THE local manufacturing sector's contribution to the country's Gross Domestic Product (GDP) in the last five years has dropped despite the industry recording an average growth of three per cent.
According to the Zambia Association of Manufacturers (ZAM), the sector's contribution in the past five years from 2008 to 2012 decreased from 11.5 per cent to 10.7 per cent.
This is owing to a number of factors such as lack of incentives in the sector and stiff competition from counterfeit products which have flooded the market.
ZAM chief executive officer Roseta Mwape said another factor which had led to contributions falling below 10 per cent was partly due to the global economic recession in 2008.
She regretted that over the years, the sector had continued to utilise only a quarter of its capacity and potential.
"The fact that the sector is still utilising only a quarter of its capacity means that there are opportunities for more investments in most sub-sectors.
"Since 2005, the manufacturing sector has seen substantial investments in various sectors such as steel and metal fabrication, agro processing and a few hi-tech industries," she said.
The highest contributors to the GDP continue to be the food, tobacco and beverages sub-sectors at 36.9 per cent, and base metals and fabricated engineering products sector contributing about 24.95 per cent.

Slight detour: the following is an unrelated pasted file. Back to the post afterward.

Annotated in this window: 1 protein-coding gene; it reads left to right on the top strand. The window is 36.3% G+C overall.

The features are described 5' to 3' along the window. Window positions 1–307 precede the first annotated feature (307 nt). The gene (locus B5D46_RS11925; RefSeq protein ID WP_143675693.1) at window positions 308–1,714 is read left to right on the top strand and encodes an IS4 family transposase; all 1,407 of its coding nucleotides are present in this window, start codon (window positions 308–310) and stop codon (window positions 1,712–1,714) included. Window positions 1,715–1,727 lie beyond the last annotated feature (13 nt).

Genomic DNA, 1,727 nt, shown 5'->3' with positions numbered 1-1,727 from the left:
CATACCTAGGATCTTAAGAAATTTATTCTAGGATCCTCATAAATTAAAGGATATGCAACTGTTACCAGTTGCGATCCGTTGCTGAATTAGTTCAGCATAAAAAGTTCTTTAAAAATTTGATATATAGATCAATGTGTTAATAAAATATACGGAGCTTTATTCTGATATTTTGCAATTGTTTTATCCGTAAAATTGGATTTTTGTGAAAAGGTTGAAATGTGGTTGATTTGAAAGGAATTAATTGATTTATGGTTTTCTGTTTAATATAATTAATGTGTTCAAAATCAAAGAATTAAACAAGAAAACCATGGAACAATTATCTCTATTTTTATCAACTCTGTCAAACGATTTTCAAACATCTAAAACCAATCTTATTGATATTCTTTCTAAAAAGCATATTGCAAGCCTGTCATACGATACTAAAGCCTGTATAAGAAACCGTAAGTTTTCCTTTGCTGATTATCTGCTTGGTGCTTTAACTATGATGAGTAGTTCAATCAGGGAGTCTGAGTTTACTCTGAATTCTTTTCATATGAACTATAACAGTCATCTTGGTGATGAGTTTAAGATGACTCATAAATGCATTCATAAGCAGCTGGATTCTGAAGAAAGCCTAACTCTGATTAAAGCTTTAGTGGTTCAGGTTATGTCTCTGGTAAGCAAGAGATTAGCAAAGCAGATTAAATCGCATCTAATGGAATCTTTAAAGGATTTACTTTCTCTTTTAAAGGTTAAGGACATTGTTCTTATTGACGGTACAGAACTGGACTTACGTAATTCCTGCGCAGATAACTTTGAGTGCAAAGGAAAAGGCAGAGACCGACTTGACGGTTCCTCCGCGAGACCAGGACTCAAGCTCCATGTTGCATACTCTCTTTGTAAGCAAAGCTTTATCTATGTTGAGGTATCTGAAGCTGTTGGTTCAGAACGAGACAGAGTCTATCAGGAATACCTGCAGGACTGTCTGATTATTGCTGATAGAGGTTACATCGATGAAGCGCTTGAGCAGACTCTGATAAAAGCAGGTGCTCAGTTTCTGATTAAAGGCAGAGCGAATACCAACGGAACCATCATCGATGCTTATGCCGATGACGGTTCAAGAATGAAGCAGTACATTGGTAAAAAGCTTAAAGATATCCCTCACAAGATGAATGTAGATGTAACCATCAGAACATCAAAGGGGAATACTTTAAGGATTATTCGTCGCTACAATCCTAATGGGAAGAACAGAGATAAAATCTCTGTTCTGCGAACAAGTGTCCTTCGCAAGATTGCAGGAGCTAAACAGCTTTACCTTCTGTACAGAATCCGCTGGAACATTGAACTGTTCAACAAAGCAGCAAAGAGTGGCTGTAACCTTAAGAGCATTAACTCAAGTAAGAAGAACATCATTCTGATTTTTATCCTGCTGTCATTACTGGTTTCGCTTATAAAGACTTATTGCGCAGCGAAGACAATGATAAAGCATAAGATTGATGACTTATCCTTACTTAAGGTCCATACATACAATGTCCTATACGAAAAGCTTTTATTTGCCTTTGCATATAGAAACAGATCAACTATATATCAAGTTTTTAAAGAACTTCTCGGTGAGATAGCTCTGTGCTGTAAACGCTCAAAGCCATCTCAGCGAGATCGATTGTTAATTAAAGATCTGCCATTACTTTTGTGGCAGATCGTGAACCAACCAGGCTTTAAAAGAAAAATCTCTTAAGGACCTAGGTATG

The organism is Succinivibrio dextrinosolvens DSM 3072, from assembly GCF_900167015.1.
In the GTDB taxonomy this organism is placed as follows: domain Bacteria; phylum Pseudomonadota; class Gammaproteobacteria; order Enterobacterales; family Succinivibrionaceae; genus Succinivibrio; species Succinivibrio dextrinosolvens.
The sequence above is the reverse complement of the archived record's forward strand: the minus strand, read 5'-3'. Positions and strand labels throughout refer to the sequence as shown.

Others are textiles, garments and leather products at 14 per cent, chemicals, plastic, synthetic rubber with chemical products at 10.7, and wood and wood products at seven per cent.
She attributed the increase in investments to a conducive economic environment and political stability.
Ms Mwape said the sector had also seen pragmatic and commendable political will towards diversification and value addition.
She, however, said Zambia should quickly sort out infrastructural inadequacies which, if rectified, would make the country the best destination for long-term investments.
Commenting on the sector's taxation framework, Ms Mwape said it was the association's hope that in the near future, manufacturing would receive special attention with regard to taxation.